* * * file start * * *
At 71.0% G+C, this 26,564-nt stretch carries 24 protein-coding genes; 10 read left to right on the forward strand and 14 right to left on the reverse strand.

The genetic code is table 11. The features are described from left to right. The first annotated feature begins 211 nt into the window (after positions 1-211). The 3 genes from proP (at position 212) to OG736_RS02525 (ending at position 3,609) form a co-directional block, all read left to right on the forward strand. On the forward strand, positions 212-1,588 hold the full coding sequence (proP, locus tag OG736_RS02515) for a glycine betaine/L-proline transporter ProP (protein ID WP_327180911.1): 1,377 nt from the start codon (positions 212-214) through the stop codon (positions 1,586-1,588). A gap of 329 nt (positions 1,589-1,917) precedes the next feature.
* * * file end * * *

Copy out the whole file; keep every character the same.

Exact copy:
At 71.0% G+C, this 26,564-nt stretch carries 24 protein-coding genes; 10 read left to right on the forward strand and 14 right to left on the reverse strand.

The genetic code is table 11. The features are described from left to right. The first annotated feature begins 211 nt into the window (after positions 1-211). The 3 genes from proP (at position 212) to OG736_RS02525 (ending at position 3,609) form a co-directional block, all read left to right on the forward strand. On the forward strand, positions 212-1,588 hold the full coding sequence (proP, locus tag OG736_RS02515) for a glycine betaine/L-proline transporter ProP (protein ID WP_327180911.1): 1,377 nt from the start codon (positions 212-214) through the stop codon (positions 1,586-1,588). A gap of 329 nt (positions 1,589-1,917) precedes the next feature.